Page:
This is the second in the Investigating Your Own Course series.
We launched our Investigating Your Own Course series last week to demonstrate how Eli Review’s analytics show us, in a summative way at the end of a course, the secret sauce to peer learning: the effort students put in and the choices they make across time.
In real time, Eli Review provides formative feedback and engagement analytics that surface what is happening during a single review. In aggregate, however, this data helps identify overall trends and patterns.
If you’ve been following the Twitter hashtag #seelearning, you’ve noticed that we’ve been looking in detail at the Eli Review’s Course Analytics–“Engagement Highlights” and “Trend Graphs”–in an attempt to answer two important questions with more nuance:
- To what extent was this course a feedback-rich environment?
- How much review and revision activity were students assigned?
- How much effort did they put into review?
- Did all students contribute equally?
- To what extent was this feedback-rich environment helpful?
- How many comments received instructor endorsement?
- How helpful on average did writers find the feedback they received?
In this post, we’re collecting the bite-size bits of evidence tweeted last week that were taken from Bill Hart-Davidson’s Technical Writing course. We’ll look closely here at that evidence for answers to the first question, and we’ll follow up next week with evidence for the second one.
To follow the insights here using data from your own course, find your Highlights report by following these steps:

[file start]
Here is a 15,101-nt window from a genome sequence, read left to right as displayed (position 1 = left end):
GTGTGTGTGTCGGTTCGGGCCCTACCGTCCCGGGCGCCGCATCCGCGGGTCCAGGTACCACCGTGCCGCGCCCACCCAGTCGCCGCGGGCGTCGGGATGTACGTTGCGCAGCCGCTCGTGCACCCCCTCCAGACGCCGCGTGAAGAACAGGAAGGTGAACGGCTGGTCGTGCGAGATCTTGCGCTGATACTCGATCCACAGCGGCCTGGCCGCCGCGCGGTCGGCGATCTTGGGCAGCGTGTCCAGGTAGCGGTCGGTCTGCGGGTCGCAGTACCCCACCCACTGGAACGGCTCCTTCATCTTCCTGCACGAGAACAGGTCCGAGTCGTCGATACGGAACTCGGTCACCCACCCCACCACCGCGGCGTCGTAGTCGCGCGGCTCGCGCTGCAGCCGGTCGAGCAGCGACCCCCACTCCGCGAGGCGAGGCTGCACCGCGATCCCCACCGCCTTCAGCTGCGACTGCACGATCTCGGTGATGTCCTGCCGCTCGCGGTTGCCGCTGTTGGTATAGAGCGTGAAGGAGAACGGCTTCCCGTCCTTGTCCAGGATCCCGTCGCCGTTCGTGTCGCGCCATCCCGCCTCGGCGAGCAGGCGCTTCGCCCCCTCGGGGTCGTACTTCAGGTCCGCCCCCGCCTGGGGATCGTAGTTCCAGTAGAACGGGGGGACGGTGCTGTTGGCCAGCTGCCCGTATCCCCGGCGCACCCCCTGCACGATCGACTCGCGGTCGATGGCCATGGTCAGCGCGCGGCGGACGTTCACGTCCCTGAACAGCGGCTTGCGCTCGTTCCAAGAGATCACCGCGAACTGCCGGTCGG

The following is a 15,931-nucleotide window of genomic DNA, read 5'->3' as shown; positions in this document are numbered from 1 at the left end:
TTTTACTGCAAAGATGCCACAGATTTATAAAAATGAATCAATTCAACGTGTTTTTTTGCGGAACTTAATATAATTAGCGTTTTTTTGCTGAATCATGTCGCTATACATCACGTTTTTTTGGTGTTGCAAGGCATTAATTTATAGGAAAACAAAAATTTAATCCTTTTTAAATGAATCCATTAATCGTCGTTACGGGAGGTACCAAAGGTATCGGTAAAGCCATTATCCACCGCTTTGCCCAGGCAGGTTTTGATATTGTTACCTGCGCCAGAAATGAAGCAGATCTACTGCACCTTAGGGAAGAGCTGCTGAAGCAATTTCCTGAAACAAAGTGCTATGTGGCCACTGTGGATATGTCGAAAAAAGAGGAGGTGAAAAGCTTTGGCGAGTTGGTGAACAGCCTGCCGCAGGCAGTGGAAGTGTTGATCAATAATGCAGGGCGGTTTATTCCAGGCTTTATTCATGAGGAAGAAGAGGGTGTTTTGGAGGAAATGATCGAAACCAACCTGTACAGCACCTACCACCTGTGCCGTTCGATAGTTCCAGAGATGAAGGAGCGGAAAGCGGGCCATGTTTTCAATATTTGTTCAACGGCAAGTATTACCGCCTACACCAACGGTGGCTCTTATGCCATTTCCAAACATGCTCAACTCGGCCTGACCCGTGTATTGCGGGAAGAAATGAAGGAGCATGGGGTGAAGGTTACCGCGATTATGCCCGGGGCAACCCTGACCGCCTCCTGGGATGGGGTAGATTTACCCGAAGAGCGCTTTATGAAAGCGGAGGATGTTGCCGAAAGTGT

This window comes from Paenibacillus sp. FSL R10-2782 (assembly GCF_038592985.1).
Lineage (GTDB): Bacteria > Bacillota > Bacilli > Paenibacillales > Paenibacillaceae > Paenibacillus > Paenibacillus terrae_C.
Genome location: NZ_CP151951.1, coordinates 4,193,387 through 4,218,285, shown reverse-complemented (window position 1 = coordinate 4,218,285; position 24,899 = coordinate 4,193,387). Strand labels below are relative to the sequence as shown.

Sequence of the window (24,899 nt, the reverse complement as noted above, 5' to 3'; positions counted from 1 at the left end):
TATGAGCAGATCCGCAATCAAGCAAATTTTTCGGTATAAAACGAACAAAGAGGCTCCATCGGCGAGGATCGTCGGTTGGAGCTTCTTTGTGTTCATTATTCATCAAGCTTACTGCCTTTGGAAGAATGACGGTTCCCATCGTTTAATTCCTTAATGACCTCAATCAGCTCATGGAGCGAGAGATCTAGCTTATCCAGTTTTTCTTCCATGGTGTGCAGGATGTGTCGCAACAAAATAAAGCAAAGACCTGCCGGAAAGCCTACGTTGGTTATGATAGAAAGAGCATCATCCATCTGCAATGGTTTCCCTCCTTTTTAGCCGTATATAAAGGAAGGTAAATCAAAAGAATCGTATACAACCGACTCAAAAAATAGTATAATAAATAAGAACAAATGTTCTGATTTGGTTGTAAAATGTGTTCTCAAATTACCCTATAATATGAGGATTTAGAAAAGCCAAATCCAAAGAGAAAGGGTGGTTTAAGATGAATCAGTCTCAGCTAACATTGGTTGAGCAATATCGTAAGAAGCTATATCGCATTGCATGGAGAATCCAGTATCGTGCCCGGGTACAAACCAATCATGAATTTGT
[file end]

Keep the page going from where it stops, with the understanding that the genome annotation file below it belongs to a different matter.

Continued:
- Click on the name of a current or previous course from your Course Dashboard.
- From the course homepage, click the “Analytics” link. “Engagement Highlights” are shown first.
Looking for Evidence of a Feedback-Rich Environment
Thus, when we look for evidence of a feedback-rich environment, we are looking at instructional design as well as student participation. The Highlights report shows both.
For example, this Highlights report from Bill Hart-Davidson’s Technical Writing class gives an overview of the write-review-revise cycles he designed. (His review tasks are published and free to re-use in our Curriculum Resources.)
How much review and revision activity were students assigned?
According to data from the “Task Completion” section, Bill assigned 23 writing/revised writing tasks, 12 reviews, and 9 revision plans. For most assignments then, his students were getting feedback, making a plan about how to use that feedback, and then revising accordingly. Bill clearly values feedback and revision, and his assignment counts prove it. There’s nothing magic here except that he (and his students and you) can see the net effects of his assignment design at a glance.
How much effort did they put into review?
The magic really is Bill’s students. The completion rates clearly show that they put in effort. More than 94% of them did all assigned tasks. Impressively, the 134% completion rate for revision tasks indicates that some students saw the value in selecting-prioritizing-reflecting and created revision plans without being required to do one. Wouldn’t you love to know that about your class?
When we look at the “Feedback and Helpfulness” section of this report (note that all names are falsified but the data from Bill’s class is true), and focus in particular on the “Class Average” row, we can see that students gave on average 123 comments during the term, which is a strong level of participation in 13 reviews.